The Fabulous Dorseys

PLOT:

The rise to fame of Tommy and Jimmy Dorsey, brothers who achieved stardom as big-band leaders during the swing era, is depicted in this biographical drama. Despite early encouragement from their father, the Dorsey brothers must learn to overcome their sibling rivalry in order to achieve real success.

REVIEW:

When talking to a colleague of mine a few weeks ago, we go into a discussion about how most jazz artists were African American, especially the ones from the “jazz age”. This got me thinking, who are some of the non-black jazz artists from that time? First names that popped in my head were Glenn Miller and Benny Goodman, both of which have had their own biopics. After some more pondering, I came to the name Tommy Dorsey who, along with his brother Jimmy, had big band known as The Fabulous Dorseys.

What is this about?

The rise and rise of the Fabulous Dorsey brothers is charted in this whimsical step down memory lane, Tommy and Jimmy Dorsey play themselves in this vehicle for their excellent music. From being raised by their father who insists on them learning music, to the split that just saw their careers rise even further.

What did I like?

Jimmy. For someone who knows a fair amount of music history, especially jazz history, it brings me a great shame to let it be known that I am not that familiar with Jimmy Dorsey. I know a little of Tommy, mostly because he has a small part in one of my all time favorite movies, A Song is Born. With that said, it is good to get to know a little more about Tommy and some basics about Jimmy. From here, I can go and do my own research.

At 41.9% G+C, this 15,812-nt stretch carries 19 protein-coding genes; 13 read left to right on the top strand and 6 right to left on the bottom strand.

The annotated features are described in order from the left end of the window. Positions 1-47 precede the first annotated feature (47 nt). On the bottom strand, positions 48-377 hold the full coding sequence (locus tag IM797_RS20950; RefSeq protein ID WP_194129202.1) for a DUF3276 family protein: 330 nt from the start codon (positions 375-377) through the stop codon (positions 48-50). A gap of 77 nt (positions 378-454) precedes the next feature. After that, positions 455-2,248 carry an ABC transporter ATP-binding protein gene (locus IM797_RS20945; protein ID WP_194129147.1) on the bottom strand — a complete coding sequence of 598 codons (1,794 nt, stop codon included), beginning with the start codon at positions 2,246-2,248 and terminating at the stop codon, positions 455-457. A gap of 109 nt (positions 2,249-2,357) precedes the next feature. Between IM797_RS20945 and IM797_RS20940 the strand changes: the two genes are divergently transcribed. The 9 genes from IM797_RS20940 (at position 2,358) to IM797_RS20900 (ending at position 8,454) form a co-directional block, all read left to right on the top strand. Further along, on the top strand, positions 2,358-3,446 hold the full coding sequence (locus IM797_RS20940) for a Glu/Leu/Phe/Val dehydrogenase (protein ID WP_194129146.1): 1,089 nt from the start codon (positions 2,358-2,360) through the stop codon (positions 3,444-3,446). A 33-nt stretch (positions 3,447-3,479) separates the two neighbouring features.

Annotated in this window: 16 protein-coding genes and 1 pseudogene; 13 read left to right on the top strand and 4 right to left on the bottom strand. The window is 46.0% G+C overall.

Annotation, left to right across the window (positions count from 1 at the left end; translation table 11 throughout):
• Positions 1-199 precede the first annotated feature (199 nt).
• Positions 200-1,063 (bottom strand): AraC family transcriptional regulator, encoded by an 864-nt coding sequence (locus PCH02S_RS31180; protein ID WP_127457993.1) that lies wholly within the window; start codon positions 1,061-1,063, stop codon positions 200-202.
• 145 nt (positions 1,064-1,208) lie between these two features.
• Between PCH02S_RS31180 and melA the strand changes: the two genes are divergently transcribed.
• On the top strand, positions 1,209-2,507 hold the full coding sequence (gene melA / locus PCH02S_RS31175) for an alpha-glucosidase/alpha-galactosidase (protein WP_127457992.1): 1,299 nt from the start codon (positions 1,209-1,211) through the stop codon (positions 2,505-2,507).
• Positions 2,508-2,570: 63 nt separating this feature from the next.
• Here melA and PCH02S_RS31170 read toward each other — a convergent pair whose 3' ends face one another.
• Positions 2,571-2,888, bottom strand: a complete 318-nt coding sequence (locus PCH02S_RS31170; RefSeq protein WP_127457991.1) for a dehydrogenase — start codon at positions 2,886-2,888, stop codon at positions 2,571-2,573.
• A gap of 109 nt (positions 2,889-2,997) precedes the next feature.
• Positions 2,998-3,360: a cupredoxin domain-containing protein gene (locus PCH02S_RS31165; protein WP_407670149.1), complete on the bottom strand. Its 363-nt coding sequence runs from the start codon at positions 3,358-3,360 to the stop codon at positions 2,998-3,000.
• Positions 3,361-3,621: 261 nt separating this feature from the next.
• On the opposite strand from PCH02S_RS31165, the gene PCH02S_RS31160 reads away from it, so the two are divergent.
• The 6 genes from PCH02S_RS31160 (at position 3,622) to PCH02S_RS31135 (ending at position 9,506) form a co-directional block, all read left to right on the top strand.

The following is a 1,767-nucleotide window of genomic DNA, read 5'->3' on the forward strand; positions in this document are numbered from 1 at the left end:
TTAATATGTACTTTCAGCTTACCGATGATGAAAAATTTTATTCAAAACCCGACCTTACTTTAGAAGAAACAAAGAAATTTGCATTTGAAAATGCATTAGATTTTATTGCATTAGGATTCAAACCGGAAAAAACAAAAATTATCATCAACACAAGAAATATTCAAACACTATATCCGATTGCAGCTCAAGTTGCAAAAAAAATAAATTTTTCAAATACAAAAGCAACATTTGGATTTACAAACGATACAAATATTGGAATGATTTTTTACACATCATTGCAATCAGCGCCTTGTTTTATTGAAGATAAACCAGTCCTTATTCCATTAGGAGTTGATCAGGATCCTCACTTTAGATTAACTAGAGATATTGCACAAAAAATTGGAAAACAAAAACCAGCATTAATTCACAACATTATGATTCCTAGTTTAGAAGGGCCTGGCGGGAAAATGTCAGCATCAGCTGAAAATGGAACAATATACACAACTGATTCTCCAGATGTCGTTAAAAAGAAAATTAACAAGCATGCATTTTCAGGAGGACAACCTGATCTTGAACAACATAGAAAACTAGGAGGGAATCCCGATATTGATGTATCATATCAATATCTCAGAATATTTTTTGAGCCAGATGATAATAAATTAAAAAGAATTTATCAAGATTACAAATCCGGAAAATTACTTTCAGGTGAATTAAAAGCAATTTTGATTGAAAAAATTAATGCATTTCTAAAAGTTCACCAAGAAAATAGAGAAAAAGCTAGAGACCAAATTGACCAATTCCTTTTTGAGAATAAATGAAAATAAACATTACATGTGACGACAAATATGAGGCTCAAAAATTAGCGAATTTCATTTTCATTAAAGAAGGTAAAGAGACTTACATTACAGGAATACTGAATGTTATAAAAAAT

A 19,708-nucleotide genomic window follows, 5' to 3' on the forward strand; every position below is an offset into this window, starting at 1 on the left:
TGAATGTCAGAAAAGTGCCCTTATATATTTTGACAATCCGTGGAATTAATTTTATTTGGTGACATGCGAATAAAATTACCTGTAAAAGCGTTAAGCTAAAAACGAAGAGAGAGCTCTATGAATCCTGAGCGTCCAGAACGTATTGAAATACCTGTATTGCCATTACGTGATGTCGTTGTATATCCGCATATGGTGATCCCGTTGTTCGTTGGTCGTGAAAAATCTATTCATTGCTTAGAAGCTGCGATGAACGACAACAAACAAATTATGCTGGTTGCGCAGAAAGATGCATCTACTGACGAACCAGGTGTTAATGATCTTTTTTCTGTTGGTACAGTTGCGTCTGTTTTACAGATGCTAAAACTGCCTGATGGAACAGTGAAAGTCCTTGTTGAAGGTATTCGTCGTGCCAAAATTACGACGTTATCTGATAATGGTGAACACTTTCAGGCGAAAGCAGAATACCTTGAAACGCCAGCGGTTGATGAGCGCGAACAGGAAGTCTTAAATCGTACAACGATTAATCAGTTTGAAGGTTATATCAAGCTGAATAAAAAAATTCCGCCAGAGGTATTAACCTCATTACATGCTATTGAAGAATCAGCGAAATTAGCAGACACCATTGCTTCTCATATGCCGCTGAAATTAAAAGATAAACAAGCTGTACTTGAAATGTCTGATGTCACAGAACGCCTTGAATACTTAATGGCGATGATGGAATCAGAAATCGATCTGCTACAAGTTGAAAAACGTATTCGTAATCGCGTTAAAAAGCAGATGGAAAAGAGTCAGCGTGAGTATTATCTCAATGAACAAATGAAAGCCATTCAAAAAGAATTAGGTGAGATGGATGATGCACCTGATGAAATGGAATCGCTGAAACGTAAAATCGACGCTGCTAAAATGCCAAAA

Development. As the film starts, we meet the Dorseys as kids trying to get out of practicing, but their father makes them do it anyway. This sets the stage for the work ethic that would make them the proficient players that would headline their own big bands in the future. The development of their characters was something that needed to be done correctly and the filmmakers seemed to have done a sufficient job doing so.

Sibling rivalry. Brothers fight. It is just going to happen, especially when they are as competitive and different as these two. Since they played themselves, I doubt that many facts were flubbed in certain pivotal scenes, such as the breakup that occurred on stage at a gig. I’ve always wondered what it was that drove a wedge between these two, and now I know.

What didn’t I like?

Love story. The Dorseys apparently had a singer with whom they grew up with. I don’t know how true this is, but she was a big enough influence on them that she not only made it into the film, but was also given a love story. Let me make this clear, Tommy and Jimmy, who both got married during her time on the road, don’t even get a mention of their wives, but this random chick gets to have an entire affair with the pianist.

Rushed ending. Most of the film is well planned out and decently paced. Then we get to the last 5 minutes or so and its as if the studio was about to run out of money and needed to put a nice ending on the film, regardless of where the plot was in regards to the story.

Montage. I don’t know about you, but when I watch a movie about a famous musician, rights be damned, I expect to hear their music! After Tommy and Jimmy have their breakup we are treated to a quick montage of their greatest hits. For the music fan, it is a huge letdown, because it could have been done better and we are short changed some great tunes. Perhaps this was another cost cutting measure? If so, cut some of the fat from the story and leave the music be!

Final verdict on The Fabulous Dorseys? I’m a huge fan of these old black and white films. This copy just happened to still have the screen pops, which really made it very authentic. With that said, there wasn’t anything about this made me super excited. Granted, I’m not a huge Jimmy or Tommy Dorsey fan, so that may be why this didn’t do anything for me, as opposed to The Glenn Miller Story. Do I think it would do anything for a casual movie fan? Given today’s society and their tastes, probably not, but there is an audience out there for this kind of film and they are the ones that will truly enjoy this the was the filmmakers intended.

3 out of 5 stars

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